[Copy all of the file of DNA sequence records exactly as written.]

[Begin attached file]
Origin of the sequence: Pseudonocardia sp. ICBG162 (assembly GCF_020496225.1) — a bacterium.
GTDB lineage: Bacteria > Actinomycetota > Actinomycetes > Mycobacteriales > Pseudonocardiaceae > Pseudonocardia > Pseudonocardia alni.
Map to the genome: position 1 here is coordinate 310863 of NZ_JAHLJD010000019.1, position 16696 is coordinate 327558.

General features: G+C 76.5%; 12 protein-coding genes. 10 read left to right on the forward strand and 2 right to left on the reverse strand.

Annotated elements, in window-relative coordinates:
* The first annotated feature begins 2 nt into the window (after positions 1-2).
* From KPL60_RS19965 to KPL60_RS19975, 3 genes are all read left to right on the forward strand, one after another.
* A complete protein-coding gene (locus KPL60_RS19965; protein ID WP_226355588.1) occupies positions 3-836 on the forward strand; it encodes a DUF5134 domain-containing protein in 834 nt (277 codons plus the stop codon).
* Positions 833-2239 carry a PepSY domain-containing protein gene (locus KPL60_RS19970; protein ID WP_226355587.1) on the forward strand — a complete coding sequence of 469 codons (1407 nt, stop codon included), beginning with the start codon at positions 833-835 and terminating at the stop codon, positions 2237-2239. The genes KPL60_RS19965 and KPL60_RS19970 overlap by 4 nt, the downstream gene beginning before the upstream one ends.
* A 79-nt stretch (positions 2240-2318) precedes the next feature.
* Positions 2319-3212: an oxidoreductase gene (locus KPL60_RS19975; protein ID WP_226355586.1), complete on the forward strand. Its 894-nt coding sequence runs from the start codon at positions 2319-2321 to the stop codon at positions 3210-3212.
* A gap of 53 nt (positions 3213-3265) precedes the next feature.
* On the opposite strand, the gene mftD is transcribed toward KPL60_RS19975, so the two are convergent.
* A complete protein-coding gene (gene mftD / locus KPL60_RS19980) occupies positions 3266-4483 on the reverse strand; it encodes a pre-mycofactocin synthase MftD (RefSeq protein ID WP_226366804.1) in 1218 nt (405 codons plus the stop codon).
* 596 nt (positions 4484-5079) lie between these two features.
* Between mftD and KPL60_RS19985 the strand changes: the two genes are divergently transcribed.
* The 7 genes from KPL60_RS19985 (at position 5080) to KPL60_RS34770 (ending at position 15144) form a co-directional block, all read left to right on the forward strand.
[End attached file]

Origin of the sequence: Pseudonocardia sp. ICBG162 (assembly GCF_020496225.1) — a bacterium.
GTDB lineage: Bacteria > Actinomycetota > Actinomycetes > Mycobacteriales > Pseudonocardiaceae > Pseudonocardia > Pseudonocardia alni.
Map to the genome: position 1 here is coordinate 310863 of NZ_JAHLJD010000019.1, position 16696 is coordinate 327558.

General features: G+C 76.5%; 12 protein-coding genes. 10 read left to right on the forward strand and 2 right to left on the reverse strand.

Annotated elements, in window-relative coordinates:
* The first annotated feature begins 2 nt into the window (after positions 1-2).
* From KPL60_RS19965 to KPL60_RS19975, 3 genes are all read left to right on the forward strand, one after another.
* A complete protein-coding gene (locus KPL60_RS19965; protein ID WP_226355588.1) occupies positions 3-836 on the forward strand; it encodes a DUF5134 domain-containing protein in 834 nt (277 codons plus the stop codon).
* Positions 833-2239 carry a PepSY domain-containing protein gene (locus KPL60_RS19970; protein ID WP_226355587.1) on the forward strand — a complete coding sequence of 469 codons (1407 nt, stop codon included), beginning with the start codon at positions 833-835 and terminating at the stop codon, positions 2237-2239. The genes KPL60_RS19965 and KPL60_RS19970 overlap by 4 nt, the downstream gene beginning before the upstream one ends.
* A 79-nt stretch (positions 2240-2318) precedes the next feature.
* Positions 2319-3212: an oxidoreductase gene (locus KPL60_RS19975; protein ID WP_226355586.1), complete on the forward strand. Its 894-nt coding sequence runs from the start codon at positions 2319-2321 to the stop codon at positions 3210-3212.
* A gap of 53 nt (positions 3213-3265) precedes the next feature.
* On the opposite strand, the gene mftD is transcribed toward KPL60_RS19975, so the two are convergent.
* A complete protein-coding gene (gene mftD / locus KPL60_RS19980) occupies positions 3266-4483 on the reverse strand; it encodes a pre-mycofactocin synthase MftD (RefSeq protein ID WP_226366804.1) in 1218 nt (405 codons plus the stop codon).
* 596 nt (positions 4484-5079) lie between these two features.
* Between mftD and KPL60_RS19985 the strand changes: the two genes are divergently transcribed.
* The 7 genes from KPL60_RS19985 (at position 5080) to KPL60_RS34770 (ending at position 15144) form a co-directional block, all read left to right on the forward strand.